No screenies, alas, but hopefully I can describe it.

June 10, 1917


Today, I killed a man in cold blood. Duty says I had no choice, but I am not so sure. It goes against everything you taught me. There was no glory in it, and I can only wonder what I could have - should have done differently.

I led a flight of five in a simple patrol to La Selve, an aerodrome only an hour or two's walk from here. Baumer was on my wing: You remember, the tall man with the greasy hair who came on leave with me in April. We flew Albatros scouts. I'm sure you've heard the rumors about their wings being fragile, but I assure you I've had no trouble nor have my men.

In no time at all we were some two kilometers over La Selve circling slowly in the warm, morning light. Few clouds, the sun bright somewhere over Berlin, the breeze slanting into the cockpit a welcome relief from the humidity. Then I saw three French built SPADs some distance above us. We saw them first and climbed, but soon they realized their error and turned to engage.

It was beautiful, father. I wish you could have seen it. So often in these engagements it's over in the first seconds: One side has the disadvantage and dives or runs. This was mutual, and for several minutes we all climbed, dove, turned and danced around each other. One tried to get behind me, but a controlled spin took care of that. I fired on one until he drifted out of range with one of my cohorts in pursuit, turned on a second until he passed under me, then found my target.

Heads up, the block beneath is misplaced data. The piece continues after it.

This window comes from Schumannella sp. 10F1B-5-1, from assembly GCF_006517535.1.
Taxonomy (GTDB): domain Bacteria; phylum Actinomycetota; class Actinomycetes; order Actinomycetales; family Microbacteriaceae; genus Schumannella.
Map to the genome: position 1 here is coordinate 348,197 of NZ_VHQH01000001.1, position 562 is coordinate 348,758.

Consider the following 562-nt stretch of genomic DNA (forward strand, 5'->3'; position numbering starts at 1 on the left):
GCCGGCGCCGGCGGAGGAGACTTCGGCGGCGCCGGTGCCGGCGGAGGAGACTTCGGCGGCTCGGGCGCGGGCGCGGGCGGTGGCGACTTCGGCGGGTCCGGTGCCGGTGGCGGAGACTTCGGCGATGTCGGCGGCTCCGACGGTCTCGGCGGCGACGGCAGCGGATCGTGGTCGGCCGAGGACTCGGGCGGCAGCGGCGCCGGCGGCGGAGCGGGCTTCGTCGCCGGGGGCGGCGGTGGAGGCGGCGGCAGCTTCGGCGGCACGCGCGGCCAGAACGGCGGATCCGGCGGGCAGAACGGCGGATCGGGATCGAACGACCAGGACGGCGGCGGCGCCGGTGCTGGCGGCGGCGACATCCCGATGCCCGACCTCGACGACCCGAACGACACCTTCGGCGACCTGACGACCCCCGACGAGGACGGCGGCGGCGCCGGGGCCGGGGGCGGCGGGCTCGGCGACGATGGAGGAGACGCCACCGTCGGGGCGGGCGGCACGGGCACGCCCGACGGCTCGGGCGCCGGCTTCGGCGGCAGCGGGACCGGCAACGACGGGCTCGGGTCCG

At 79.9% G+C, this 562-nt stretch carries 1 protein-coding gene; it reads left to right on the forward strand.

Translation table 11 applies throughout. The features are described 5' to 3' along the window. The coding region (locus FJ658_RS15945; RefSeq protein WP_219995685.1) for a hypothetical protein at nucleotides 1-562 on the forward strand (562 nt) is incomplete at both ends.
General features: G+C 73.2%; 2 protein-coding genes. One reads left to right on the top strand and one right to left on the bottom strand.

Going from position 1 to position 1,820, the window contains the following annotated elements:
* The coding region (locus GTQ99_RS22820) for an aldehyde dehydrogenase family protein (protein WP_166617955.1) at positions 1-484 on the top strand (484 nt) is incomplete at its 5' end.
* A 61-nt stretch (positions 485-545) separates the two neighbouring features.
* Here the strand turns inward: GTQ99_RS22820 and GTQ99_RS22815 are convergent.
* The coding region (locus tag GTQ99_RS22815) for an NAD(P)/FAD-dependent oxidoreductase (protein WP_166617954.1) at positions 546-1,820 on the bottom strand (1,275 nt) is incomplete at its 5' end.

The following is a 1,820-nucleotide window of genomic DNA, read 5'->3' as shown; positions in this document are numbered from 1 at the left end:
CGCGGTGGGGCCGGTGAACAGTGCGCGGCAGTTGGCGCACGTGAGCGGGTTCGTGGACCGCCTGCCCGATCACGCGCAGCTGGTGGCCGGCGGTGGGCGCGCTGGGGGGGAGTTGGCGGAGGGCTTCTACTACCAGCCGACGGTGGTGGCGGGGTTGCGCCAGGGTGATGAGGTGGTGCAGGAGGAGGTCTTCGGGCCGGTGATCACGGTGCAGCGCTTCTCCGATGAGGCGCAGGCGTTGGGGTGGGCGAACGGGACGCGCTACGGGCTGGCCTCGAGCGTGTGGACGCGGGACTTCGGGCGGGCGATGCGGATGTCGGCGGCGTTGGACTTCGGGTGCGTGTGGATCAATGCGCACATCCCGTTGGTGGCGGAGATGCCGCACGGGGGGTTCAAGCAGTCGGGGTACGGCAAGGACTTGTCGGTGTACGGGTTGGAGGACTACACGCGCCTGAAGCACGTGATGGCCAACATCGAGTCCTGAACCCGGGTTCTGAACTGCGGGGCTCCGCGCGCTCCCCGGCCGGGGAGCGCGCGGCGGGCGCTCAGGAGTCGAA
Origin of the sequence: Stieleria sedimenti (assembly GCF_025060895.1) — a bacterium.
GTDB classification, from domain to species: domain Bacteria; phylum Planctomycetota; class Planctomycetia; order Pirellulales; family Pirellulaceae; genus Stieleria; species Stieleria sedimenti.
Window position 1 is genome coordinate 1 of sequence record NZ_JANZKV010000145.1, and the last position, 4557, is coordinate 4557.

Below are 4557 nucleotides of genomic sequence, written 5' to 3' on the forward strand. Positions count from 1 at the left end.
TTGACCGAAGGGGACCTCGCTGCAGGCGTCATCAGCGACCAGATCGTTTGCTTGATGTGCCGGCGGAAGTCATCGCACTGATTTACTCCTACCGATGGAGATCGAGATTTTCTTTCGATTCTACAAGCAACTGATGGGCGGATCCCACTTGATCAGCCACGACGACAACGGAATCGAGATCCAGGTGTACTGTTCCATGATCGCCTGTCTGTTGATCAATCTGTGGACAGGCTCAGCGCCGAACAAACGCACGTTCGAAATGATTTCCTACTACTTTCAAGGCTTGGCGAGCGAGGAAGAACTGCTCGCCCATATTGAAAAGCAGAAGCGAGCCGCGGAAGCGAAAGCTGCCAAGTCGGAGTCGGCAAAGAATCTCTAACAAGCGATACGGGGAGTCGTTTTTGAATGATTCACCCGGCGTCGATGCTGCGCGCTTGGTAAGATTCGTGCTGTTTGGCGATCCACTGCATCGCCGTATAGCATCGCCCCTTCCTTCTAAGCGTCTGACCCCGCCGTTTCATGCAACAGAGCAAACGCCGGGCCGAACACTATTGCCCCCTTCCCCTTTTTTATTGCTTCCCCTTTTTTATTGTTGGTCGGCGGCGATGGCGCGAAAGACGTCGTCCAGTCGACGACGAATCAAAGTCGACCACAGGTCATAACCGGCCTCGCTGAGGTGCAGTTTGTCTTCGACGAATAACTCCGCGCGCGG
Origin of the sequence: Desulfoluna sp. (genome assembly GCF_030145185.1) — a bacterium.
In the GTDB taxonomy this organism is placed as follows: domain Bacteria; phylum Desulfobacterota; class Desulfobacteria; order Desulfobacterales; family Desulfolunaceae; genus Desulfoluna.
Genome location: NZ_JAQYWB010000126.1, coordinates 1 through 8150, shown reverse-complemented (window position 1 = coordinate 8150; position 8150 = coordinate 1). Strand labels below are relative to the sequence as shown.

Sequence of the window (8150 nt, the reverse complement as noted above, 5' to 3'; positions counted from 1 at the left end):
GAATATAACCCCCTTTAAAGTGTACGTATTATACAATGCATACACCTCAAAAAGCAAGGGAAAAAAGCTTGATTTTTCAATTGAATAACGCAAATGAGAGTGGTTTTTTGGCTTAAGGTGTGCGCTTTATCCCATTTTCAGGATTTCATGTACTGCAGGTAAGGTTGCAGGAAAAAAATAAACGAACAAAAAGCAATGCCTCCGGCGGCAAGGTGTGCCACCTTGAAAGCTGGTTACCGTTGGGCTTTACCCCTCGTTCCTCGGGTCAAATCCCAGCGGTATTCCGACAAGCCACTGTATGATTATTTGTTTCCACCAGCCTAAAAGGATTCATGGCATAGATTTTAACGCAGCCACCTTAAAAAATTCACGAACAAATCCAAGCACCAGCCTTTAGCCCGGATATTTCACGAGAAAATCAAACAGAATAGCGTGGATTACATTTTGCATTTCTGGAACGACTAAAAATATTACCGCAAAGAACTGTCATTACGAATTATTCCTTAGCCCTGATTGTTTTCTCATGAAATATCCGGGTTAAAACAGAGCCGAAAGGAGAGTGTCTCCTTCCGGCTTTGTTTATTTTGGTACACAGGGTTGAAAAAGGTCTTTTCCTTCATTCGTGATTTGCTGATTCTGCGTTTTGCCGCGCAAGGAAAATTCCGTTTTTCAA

He was a plain enough looking SPAD: Brown canvas, and at my angle I couldn't see any insignia. He had the speed advantage and I fired somewhat haphazardly hoping for the best. I must have hit the engine from behind at 600 meters, for a thick stream of black, oily smoke arced back in my direction. He ran of course, and most of my shots were futile gestures.

He ran out of oil. His engine began sputtering and I closed the distance rapidly. He was in a hopeless situation, some ten or fifteen kilometers behind the front lines and should of landed. Instead he ran, and so I shredded him at sixty meters: Great holes appeared in his wings, chunks of wood flew from his fuselage. Surely, I thought, he'd realize the futility of his situation.


As I turned, the Frenchman was hurt badly. He could barely keep aloft. His nose would jerk up for a bit, then fall away like a wounded bird. I watched him for a moment, waiting for a signal of surrender, but it never came.

It was with a heavy heart then I came around for another pass, lining up behind him and slowing down to give him time to realize his predicament. Still the crippled SPAD rose, dipped, rose again, sputtered, dipped.

I waited as long as I could, father. If he had tried to land. If he'd lost his engine. Hell and Death, if he had simply signalled....but he did not. He kept trying to leave, and that I could not allow. I hoped one more burst, perhaps knock away a spar or disable his engine, would break through.

Thirty meters. I fired and spun away. I think I saw the spray of blood, though perhaps that's my imagination. Regardless, by the time I swung around he was in a terminal dive.

You taught me never to hit a man from behind. You taught me never to hit a man once he was beat. Now I have done both, and rather than censure me or ignore it, my squad wants to celebrate my 'victory.'

What in the name of God has happened to war?